. There are way too many built-in commands and variables to go through them. The approach that we will use is to set out to do something specific with our postprocessor and then used the MOM Variables browser to find the variables and built-in commands we need.
So the next step is to open our postprocessor and select the
tab as shown below.
This is a postprocessor that comes with NX for a 5-axis table table mill. Most of the custom commands that you see in the list are created by default when you create a new postprocessor. Some are used by default in certain parts of the program and the rest are available should you need them.
For example, the custom command shown below,
is put into the tool change event by default when a new post is created. It uses the
built-in command to force the output of the tool length compensation data.
Custom commands like
are driven by machine control events in NX and do not appear in any tool path events. Custom commands like
are not used by default and must be placed in an event marker after the post has been created if they are to be used.
There is also a library of custom commands available to be imported into a postprocessor. If you click
you will see the list shown below.
There a lot of custom commands available and they are described in the Documentation under
Manufacturing->Post Builder->Program and Tool Path->Custom Command->Custom Command Library
So enough about all the custom commands that are already done, let’s write one of our own. It is just a simple custom command to put name of the program at the start of the machine code file. In Post Builder, click
on the Custom Command
tab and Post Builder will create a copy of whatever custom command you have selected as shown below.
So delete all the code and rename the custom command
. Now we need a variable that comes from NX with the name of the program and a built in command that will output the name to the machine code file. If you open the MOM Variables Brower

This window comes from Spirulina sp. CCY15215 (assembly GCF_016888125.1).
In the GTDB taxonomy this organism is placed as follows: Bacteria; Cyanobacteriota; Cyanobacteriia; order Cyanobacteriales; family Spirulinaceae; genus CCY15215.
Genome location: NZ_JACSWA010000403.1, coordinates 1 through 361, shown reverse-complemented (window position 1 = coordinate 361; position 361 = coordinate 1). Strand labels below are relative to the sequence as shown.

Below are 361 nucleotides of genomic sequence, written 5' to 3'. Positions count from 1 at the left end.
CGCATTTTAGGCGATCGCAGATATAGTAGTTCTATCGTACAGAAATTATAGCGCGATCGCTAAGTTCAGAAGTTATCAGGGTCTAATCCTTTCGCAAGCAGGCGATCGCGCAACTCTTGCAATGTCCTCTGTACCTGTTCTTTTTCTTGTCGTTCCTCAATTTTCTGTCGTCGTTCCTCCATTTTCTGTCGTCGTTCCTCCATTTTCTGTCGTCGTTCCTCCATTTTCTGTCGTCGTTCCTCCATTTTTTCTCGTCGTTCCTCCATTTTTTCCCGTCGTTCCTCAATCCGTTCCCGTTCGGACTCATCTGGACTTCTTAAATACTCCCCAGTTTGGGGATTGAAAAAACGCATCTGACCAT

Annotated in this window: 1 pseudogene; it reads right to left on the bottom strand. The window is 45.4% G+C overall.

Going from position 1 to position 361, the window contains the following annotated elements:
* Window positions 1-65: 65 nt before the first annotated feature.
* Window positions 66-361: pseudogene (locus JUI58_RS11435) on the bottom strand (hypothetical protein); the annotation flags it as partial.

and search program name, you will see that
is the variable that we want and if you set the search category to
and search for output, you will see that
is the build in command that we want.
So in our Custom command, we type
MOM_output_literal “Program Name: $mom_group_name”
The first line is a variable declaration. We are declaring the variable
and the global statement indicates the scope of the variable. The global scope is the entire MOM process, meaning that if there is already a variable with the name
that exists anywhere in the MOM process, we will be accessing that variable. It also means that if we change the variable, it will be changed for the entire MOM process until it is changed again by MOM. So essentially we are grabbing the
variable from MOM and writing it out the machine code file. The $ in the second line is a syntax character – it indicates that the word that follows is a variable name and substitutes the variables value into the output.
This is shown below
Then we place this custom command in the
Program Start Sequence
as shown below
Then post a program and this is what you get
That’s it. Remember, your best bet is to find an existing custom command that does something similar to what you want and start changing it to get what you want. We’ll talk about debugging custom commands in a future article.